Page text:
Julep women’s boutique caters to locals looking for unique, global style


Mother-daughter duo Barbara Griesedieck and Corinn Brunson, owners of Julep women’s boutique, appreciate individuality. When they bought their store, then Warren on King, from the former owner in 2016, they had a vision: Cater to local women who don’t want to wear what everyone else is wearing or what influencers are telling them to wear.

While certain wardrobe staples serve a purpose in our climate, Griesedieck and Brunson are aware Charleston women need more than flowy cotton dresses; among other things, we work and travel and need wardrobes that can keep up. The duo gives their clients credit for being well-rounded and enables them to build wardrobes that express all facets of their lifestyles and personalities. “When we opened Julep, we wanted to create a women’s boutique that was more specialized and curated with fewer department store lines,” Griesedieck says. “Our customer is a well-traveled, sophisticated woman who doesn’t want mass-produced clothing.”

In 2020 Julep moved from King Street to a historic single house on Queen Street. The store oozes Charleston charm, especially with its courtyard garden that is quaint enough to make you wonder if you’ve stepped back in time. The move boosted their business. “Our customers love that we’re off the beaten path on this charming street,” Brunson says.

To keep their fashion oasis stocked, Griesedieck and Brunson travel to New York and Miami to visit shows and showrooms for small-batch European and South American brands. One of their favorite lines is Ottod’Ame, a casual-chic Italian brand known for bright colors and unique, contemporary patterns and silhouettes. “Ottod’Ame’s color schemes and combos hit it out of the ballpark,” Griesedieck says.

“Our customer is a well-traveled, sophisticated woman who doesn’t want mass-produced clothing.”

Another brand, Summum, is known for sophisticated, clean lines and tailored fits that are ideal for career women. Nimo With Love, a small German brand, offers fun, happy, hand-embroidered dresses, caftans and tops with incredible color combinations. Another favorite, Soeur, is a French ready-to-wear brand with a couture look without couture prices. Locals also love Suncoo, a whimsical Parisian streetwear brand that works just as well in Charleston as abroad.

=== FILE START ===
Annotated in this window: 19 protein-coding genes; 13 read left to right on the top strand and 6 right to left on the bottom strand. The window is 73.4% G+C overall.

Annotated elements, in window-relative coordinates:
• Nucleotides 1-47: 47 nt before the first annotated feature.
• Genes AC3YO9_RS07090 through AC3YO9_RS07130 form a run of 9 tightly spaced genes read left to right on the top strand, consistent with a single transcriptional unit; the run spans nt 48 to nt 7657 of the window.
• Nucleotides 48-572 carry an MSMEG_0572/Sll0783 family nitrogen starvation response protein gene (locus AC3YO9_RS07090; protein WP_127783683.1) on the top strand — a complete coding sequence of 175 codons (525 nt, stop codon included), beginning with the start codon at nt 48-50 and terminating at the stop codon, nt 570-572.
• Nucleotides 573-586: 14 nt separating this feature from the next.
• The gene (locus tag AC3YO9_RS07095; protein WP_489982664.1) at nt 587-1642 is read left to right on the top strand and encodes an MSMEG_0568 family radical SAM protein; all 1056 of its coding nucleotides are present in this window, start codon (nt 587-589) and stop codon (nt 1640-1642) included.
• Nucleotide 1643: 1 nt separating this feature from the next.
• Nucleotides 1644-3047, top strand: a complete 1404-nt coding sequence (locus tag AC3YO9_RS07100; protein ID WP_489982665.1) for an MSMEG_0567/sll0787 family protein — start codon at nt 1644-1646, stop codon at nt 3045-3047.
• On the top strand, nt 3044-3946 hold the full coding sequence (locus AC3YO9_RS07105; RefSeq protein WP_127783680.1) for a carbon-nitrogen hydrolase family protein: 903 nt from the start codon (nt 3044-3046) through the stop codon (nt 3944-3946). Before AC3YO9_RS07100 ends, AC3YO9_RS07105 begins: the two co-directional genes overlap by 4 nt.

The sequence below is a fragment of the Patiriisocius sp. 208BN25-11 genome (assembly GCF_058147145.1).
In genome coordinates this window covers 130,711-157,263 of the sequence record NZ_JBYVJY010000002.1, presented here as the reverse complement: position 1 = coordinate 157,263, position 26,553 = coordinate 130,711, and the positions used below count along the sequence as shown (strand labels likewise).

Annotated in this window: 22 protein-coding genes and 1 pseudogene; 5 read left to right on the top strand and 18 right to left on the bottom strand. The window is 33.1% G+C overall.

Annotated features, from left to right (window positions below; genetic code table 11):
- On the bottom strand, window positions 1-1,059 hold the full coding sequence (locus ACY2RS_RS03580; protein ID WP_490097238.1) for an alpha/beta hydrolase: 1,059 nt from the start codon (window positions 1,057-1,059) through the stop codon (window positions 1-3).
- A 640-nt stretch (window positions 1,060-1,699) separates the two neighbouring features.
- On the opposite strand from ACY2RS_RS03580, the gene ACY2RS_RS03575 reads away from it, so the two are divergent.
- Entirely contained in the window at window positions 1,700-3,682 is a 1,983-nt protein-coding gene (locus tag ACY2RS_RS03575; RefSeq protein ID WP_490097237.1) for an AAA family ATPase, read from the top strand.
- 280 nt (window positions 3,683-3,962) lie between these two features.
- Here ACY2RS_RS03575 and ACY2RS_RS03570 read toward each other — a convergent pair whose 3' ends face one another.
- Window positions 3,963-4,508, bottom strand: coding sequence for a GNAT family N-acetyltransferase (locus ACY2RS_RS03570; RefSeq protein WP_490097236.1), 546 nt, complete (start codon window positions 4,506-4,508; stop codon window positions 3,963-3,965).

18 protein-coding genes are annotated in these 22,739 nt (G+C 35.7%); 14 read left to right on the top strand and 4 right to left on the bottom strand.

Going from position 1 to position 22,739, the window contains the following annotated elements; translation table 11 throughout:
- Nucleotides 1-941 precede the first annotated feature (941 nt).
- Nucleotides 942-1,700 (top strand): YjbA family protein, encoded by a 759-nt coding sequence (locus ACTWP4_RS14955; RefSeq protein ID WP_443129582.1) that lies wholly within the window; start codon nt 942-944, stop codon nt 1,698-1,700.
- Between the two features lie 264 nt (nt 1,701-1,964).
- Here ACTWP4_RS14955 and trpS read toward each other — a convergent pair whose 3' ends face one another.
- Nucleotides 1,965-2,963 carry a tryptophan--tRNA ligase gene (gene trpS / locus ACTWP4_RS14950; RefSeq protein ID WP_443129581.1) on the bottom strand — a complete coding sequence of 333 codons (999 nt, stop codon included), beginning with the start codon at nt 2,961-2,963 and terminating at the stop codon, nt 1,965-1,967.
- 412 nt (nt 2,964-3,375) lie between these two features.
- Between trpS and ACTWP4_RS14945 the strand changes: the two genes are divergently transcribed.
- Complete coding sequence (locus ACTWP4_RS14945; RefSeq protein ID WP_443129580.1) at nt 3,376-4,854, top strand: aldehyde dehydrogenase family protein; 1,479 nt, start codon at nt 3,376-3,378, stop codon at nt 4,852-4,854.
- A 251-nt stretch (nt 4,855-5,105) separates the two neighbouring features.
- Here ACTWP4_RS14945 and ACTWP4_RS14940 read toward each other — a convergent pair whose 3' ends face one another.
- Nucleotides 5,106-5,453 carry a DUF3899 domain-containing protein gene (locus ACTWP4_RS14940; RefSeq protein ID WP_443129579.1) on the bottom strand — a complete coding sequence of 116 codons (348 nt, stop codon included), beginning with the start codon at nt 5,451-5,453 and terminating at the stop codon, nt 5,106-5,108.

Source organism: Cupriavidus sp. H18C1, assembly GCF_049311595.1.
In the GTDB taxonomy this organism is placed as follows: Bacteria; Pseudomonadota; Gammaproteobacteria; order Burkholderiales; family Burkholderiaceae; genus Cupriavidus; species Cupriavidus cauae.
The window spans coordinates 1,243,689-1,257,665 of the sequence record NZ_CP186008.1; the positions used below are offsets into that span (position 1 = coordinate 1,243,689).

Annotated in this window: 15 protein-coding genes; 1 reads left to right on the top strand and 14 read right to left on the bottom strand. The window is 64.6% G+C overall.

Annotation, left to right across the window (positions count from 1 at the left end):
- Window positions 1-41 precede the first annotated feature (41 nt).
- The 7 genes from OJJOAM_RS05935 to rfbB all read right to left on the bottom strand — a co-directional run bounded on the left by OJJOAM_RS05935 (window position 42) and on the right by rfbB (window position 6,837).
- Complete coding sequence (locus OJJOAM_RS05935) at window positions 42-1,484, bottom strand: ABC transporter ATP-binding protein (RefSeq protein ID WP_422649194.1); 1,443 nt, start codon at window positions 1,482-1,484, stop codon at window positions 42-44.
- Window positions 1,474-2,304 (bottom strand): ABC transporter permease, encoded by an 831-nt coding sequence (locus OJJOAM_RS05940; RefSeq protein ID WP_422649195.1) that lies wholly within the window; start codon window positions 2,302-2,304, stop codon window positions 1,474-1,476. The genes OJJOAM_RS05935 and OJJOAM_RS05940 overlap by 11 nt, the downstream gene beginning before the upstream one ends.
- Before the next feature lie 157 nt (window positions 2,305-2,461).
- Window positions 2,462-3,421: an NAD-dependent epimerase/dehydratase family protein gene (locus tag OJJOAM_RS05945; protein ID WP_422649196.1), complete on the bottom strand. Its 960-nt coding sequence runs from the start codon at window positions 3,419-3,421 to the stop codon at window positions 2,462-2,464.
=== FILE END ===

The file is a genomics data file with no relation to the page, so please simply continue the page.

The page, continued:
Griesedieck and Brunson say they are drawn to pieces they like on themselves. In fact, instead of using stock photos on their website, they model every item of clothing themselves. “We’ve heard from customers that they like seeing the clothes on someone they know,” Brunson says. “They know what it really looks like; it’s not Photoshopped. It’s more relatable.”

The duo always encourages clients to be bold when building outfits from their collections. “Our motto is: Fashion is like a cocktail; mix it up,” Brunson says.

“And our customers are confident enough to do it,” Griesedieck adds. “They don’t have to have a designer label on their clothes; they don’t want to wear the ‘it’ thing from Instagram. They want something more unique, to wear what feels good, not what they’re told to wear.”

Since Julep opened, the owners have watched their clientele evolve. “Women are steering away from athleisure,” Griesedieck says. “Our clients want to get dressed; they want to wear real clothes and look pretty. Even if they’re just out walking with the buggy, they want to wear a darling dress and sneakers.”

The pair are excited about new fashion ideas for fall and winter in Charleston and for travel. “We are loving brightly colored sweater vests, alone or over a blouse,” Griesedieck says. “And cute jackets to wear with jeans and sneakers or dressed up with a heel and a great hat.”

“One of the outfits I’m looking forward to is a crepe pink jogger pant you can wear with our fabulous suede sneakers with a pink stripe. Pair them with a white blouse or T-shirt, a pink felt hat with feathers, and a beautiful matching pink crepe blazer, and there’s your travel outfit,” Brunson says.

The vibe in the store is decidedly friendly; experimentation is encouraged. “We try to make people feel comfortable,” Griesedieck says. “There’s no pressure. We have a mixed price point, we cater to multiple generations, and we want shopping here to be a fun experience.” *

Robin Howard is a freelance writer in Charleston.
See more of her work at

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